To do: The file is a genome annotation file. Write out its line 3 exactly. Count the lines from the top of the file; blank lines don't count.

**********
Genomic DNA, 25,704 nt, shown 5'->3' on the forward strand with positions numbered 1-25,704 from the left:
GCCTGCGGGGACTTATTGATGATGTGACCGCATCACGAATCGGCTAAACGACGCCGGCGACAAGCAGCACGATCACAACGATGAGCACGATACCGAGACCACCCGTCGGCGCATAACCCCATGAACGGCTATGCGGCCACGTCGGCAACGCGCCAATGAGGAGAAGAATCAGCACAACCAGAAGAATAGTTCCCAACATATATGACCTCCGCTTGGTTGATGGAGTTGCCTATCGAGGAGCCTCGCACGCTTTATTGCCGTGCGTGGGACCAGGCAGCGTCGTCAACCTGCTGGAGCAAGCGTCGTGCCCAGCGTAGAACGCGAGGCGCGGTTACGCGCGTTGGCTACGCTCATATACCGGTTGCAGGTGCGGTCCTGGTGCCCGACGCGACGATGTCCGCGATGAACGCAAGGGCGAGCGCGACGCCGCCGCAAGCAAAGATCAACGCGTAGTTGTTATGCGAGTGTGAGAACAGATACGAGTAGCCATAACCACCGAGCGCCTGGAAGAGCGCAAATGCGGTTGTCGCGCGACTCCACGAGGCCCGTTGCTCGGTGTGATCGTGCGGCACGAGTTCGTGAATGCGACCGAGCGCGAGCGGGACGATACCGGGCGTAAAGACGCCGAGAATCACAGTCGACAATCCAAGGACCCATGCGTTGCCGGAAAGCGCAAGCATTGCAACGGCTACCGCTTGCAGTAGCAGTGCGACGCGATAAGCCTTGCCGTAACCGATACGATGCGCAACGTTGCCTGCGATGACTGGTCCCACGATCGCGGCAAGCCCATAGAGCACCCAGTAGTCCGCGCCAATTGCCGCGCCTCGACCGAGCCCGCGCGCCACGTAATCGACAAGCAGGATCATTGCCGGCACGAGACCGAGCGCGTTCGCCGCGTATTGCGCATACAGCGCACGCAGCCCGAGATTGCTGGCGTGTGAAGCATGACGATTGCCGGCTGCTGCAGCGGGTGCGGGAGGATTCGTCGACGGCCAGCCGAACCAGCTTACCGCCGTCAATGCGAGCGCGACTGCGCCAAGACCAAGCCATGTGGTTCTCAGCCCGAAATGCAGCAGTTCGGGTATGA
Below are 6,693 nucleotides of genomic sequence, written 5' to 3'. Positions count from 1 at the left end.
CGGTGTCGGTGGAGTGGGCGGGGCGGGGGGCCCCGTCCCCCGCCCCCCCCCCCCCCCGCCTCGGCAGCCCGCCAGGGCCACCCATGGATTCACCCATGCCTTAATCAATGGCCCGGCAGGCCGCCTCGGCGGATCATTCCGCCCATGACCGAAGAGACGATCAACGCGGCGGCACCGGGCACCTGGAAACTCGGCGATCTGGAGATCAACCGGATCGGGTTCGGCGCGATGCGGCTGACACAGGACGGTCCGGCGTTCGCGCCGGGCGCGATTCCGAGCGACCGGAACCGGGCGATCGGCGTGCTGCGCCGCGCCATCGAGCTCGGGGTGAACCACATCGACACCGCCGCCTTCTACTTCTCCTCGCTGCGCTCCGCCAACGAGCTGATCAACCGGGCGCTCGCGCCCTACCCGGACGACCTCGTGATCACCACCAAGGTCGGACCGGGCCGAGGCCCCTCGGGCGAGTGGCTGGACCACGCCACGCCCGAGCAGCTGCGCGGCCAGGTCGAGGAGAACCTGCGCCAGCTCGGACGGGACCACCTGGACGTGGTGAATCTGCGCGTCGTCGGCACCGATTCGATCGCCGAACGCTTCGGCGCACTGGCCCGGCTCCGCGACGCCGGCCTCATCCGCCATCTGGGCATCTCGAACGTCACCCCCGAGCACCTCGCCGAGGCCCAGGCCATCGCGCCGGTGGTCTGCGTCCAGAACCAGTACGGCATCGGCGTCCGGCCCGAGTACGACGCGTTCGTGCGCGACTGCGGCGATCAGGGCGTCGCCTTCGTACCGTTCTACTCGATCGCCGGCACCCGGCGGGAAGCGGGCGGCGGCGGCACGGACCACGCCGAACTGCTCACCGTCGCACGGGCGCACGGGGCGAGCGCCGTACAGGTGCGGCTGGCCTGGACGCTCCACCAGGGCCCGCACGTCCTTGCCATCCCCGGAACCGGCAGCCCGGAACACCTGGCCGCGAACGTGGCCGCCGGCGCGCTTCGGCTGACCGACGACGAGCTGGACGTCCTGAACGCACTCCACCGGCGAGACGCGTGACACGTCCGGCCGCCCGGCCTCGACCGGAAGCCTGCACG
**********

Below are 6,693 nucleotides of genomic sequence, written 5' to 3'. Positions count from 1 at the left end.